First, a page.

She runs through the darkened forest with wild abandon. Tree branches slash her face as twigs snap savagely against her ankles, fleeing with hardly a glance towards the ground. Her lungs burn. Her eyes piercingly sting with each tear ripped out by the wind. As she falls to the ground, she wishes with all her might that things would end differently…
In its own corner of the world, a small island village quietly waits for the world to remember – or perhaps, forget – that it exists. A once bustling tourist location, it is all but deserted of visitors from far off lands; only leaving its dwindling number of citizens to carry on its legacy. This is a town that lives forever by its olden ways: there is no true government, simply two rich and powerful families that rule over the town from their far off estates in the forest; there is also no hospital, simply family doctors who tend the ill and injured. The town is peaceful; it’s residents content with life…
However, when young girls begin showing up mutilated and murdered, the townsfolk hardly know how to handle the situation. With peace shattered and an unknown killer residing in the area, it can be hard to know who to even turn to. But when those we love are brutally taken from us, it tends to strike vengeance and determination into our very core.
…Nanami didn’t deserve to die…
Notch – The Innocent LunA: Eclipsed SinnerS is a supernatural murder mystery Visual Novel developed by Angels Blue Digital Entertaiment and DEZ Studio. The player takes on the roll of the main protagonist: a young man seeking to save the girl he loves after she is slain in cold blood. He sets out to speak with the two ruling families about the murders but uncovers a much deeper rooted cause than anyone could have ever anticipated – mass killings, abusive relationships, families ripped apart, torture, lies, forbidden resurrection, alternate dimensions, pacts with devils and the enslavement of gods.
To begin with, the story is beautiful, sad and captivating from the basic premise surrounding the main character and Nanami to all of the additional characters met that weave such integral pieces to the tale. The masters of each ruling family try to recover from the murder of their households all the while grasping tightly to dark secrets from nearly twenty years past. Meanwhile, the protagonist comes across numerous intriguing personalities on his journey to save Nanami: the caring and mysterious maid, Hitomi, who works for one of the ruling families; Rika, a dainty mute girl in a tragically abusive relationship; Saki, another almost-victim of the brutal killer; and Misa, a mysterious lolita-esque girl with abilities to traverse dimensions. Throughout the title, in learning their stories they both add greatly to the overall atmosphere as well as create a unique diversity whilst moving the main story along. It draws the player in quickly and does a fairly good job of holding their attention despite one of the game’s main flaws.
Aesthetically, the game provides a beautiful mixture of art and music styles. From anime/manga style drawings of the female characters to almost pastel sketches and water colors; the drastic contrast presents a beautiful landscape in which the story is portrayed. Oftentimes a picture can be worth so much more than words and it certainly rings true in this case. Additionally adding to the landscape would be the soundtrack. Made up of serenading piano arrangements, soft melancholic vocal tracks and even epic rock anthems (a la boss music) provide a near perfect backdrop for a majority of the scenes throughout the game.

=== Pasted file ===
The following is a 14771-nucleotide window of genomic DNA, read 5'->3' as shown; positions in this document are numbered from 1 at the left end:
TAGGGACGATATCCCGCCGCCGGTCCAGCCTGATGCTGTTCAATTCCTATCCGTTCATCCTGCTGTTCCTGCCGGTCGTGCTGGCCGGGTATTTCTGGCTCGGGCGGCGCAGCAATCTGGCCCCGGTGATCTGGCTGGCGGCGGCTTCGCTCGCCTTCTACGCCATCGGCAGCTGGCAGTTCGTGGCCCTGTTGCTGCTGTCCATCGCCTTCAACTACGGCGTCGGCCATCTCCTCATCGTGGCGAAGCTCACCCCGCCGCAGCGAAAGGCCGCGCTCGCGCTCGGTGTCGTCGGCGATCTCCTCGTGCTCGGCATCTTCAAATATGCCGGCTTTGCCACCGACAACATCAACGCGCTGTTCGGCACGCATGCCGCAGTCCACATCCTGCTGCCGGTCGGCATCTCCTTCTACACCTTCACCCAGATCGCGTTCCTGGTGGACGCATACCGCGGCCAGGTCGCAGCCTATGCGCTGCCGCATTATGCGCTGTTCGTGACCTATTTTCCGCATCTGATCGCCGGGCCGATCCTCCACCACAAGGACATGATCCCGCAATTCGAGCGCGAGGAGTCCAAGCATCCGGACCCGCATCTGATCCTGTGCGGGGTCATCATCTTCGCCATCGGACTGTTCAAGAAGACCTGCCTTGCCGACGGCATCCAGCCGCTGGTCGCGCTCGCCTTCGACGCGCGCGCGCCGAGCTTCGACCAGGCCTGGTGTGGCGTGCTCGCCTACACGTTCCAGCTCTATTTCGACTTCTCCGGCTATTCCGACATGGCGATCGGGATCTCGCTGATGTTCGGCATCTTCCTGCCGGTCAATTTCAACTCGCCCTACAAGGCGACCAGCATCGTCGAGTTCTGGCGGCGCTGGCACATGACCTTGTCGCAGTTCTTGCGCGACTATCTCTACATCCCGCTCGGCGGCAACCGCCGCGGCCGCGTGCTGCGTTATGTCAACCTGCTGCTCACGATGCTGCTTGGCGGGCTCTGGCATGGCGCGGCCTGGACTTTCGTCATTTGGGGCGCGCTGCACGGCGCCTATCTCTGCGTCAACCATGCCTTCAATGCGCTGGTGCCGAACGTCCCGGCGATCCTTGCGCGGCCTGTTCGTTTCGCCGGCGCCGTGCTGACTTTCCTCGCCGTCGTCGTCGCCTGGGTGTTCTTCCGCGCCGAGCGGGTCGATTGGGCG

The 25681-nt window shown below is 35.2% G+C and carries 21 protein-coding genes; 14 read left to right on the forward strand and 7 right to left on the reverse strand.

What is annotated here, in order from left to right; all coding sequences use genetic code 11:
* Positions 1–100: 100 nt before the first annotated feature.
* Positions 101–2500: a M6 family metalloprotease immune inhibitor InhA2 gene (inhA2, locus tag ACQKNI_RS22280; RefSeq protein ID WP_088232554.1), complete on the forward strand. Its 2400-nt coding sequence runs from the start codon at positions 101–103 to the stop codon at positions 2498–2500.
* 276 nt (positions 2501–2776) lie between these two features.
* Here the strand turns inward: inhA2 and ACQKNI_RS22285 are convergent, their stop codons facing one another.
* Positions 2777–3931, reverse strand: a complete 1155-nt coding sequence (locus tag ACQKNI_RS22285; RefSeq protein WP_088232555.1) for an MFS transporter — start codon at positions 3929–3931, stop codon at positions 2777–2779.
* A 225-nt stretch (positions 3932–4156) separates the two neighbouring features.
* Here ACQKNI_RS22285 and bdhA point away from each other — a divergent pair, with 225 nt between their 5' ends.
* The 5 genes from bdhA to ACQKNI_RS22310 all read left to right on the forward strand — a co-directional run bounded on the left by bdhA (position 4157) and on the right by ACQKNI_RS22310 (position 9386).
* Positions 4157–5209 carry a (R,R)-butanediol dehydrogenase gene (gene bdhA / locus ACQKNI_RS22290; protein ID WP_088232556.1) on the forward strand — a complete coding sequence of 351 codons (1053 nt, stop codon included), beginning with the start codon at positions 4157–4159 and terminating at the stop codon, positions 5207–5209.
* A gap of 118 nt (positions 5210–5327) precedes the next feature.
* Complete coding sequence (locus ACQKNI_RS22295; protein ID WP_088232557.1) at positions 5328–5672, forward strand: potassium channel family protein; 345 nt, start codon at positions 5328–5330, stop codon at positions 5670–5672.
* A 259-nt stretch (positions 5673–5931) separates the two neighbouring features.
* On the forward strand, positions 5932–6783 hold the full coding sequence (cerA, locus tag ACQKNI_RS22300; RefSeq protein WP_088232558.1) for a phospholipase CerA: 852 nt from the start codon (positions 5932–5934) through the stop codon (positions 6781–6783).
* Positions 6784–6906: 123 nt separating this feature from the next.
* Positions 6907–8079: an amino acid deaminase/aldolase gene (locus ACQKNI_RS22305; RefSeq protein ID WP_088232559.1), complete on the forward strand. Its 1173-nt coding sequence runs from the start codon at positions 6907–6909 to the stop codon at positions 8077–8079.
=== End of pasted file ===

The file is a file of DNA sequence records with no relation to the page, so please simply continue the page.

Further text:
Unfortunately, there is one jarringly disruptive feature that nearly destroys all other beacons of recommendation: the writing. It is understood that translation can sometimes be attributed to sentences being a little off or seemingly simple, but this goes beyond that. Simple wording and sentences can be easily excused; however, it is the unnecessary repetition that is truly insanity inducing. After a few hours of playing the game, the writing became so frustrating that I found myself simply tapping the Enter key non-stop and skimming the lines as they quickly went by. The story is phenomenal, but I understood what was meant the first time it was said…the additional 15 statements trying to explain and send the sentiment home were just overkill. It demonstrates that its fast forward feature simply could never be fast enough. Take for example the following excerpt (keep in mind, this is but a mild example):
“I tried to stay alive…I didn’t surrender in the face of brutal tortures…But you didn’t come to see me…I was waiting for an impossible dream…”
“Don’t cry…I live to atone for my sin…Now I have redeemed my sin…I don’t expect you to forgive me…I am unworthy of being forgiven…I hope you can have a happy life from now on…I am going to die…but you can still enjoy your life in this world…I don’t expect your forgiveness. I just want my inner world to regain peace…I am going to say goodbye to you…I don’t regret trading my life for yours. I can have a chance to say sorry to you..I finally did this…Promise me you’ll have a good life…”
…and this goes on, even still.
Aside from that glaringly (oftentimes obnoxious) detail, Notch – The Innocent LunA: Eclipsed SinnerS is a game that will entrance and mystify. You will truly be drawn in by the art, music and story and yearn to find out more – if you can slog through the endless streams of unnecessary text. Should you decide to give this one a try, the 14 endings that, despite their differences, remain curiously connected will offer plenty of replay value. It is a story that will stay with you – at least in part – long after it is through.
Will the killer be brought to justice or remain free?
Will you be able to save anyone?
Will you be able to save yourself?
I hope someday you will forgive me.